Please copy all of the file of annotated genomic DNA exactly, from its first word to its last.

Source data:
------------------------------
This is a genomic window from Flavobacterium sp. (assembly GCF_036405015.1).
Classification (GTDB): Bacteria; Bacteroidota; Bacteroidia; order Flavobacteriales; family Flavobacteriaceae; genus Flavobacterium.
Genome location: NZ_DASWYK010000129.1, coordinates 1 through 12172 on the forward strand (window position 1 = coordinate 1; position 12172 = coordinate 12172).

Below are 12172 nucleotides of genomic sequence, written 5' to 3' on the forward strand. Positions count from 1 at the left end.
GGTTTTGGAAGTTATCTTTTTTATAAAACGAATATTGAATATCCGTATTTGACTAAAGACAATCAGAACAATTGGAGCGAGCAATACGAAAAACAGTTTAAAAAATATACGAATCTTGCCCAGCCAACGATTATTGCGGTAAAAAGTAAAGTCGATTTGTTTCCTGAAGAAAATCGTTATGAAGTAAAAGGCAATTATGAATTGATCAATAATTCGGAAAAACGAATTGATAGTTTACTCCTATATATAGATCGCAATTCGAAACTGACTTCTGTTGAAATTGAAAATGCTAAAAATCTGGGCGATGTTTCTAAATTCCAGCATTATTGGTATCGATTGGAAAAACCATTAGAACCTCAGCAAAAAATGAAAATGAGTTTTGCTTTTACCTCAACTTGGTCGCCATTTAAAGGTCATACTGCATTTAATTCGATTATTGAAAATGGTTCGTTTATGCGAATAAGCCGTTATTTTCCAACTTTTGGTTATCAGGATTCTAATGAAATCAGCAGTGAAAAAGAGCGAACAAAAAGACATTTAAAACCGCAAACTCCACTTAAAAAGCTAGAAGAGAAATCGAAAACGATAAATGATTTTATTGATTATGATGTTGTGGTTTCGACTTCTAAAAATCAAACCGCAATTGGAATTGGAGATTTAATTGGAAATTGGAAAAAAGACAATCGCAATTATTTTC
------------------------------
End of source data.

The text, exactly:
This is a genomic window from Flavobacterium sp. (assembly GCF_036405015.1).
Classification (GTDB): Bacteria; Bacteroidota; Bacteroidia; order Flavobacteriales; family Flavobacteriaceae; genus Flavobacterium.
Genome location: NZ_DASWYK010000129.1, coordinates 1 through 12172 on the forward strand (window position 1 = coordinate 1; position 12172 = coordinate 12172).

Below are 12172 nucleotides of genomic sequence, written 5' to 3' on the forward strand. Positions count from 1 at the left end.
GGTTTTGGAAGTTATCTTTTTTATAAAACGAATATTGAATATCCGTATTTGACTAAAGACAATCAGAACAATTGGAGCGAGCAATACGAAAAACAGTTTAAAAAATATACGAATCTTGCCCAGCCAACGATTATTGCGGTAAAAAGTAAAGTCGATTTGTTTCCTGAAGAAAATCGTTATGAAGTAAAAGGCAATTATGAATTGATCAATAATTCGGAAAAACGAATTGATAGTTTACTCCTATATATAGATCGCAATTCGAAACTGACTTCTGTTGAAATTGAAAATGCTAAAAATCTGGGCGATGTTTCTAAATTCCAGCATTATTGGTATCGATTGGAAAAACCATTAGAACCTCAGCAAAAAATGAAAATGAGTTTTGCTTTTACCTCAACTTGGTCGCCATTTAAAGGTCATACTGCATTTAATTCGATTATTGAAAATGGTTCGTTTATGCGAATAAGCCGTTATTTTCCAACTTTTGGTTATCAGGATTCTAATGAAATCAGCAGTGAAAAAGAGCGAACAAAAAGACATTTAAAACCGCAAACTCCACTTAAAAAGCTAGAAGAGAAATCGAAAACGATAAATGATTTTATTGATTATGATGTTGTGGTTTCGACTTCTAAAAATCAAACCGCAATTGGAATTGGAGATTTAATTGGAAATTGGAAAAAAGACAATCGCAATTATTTTC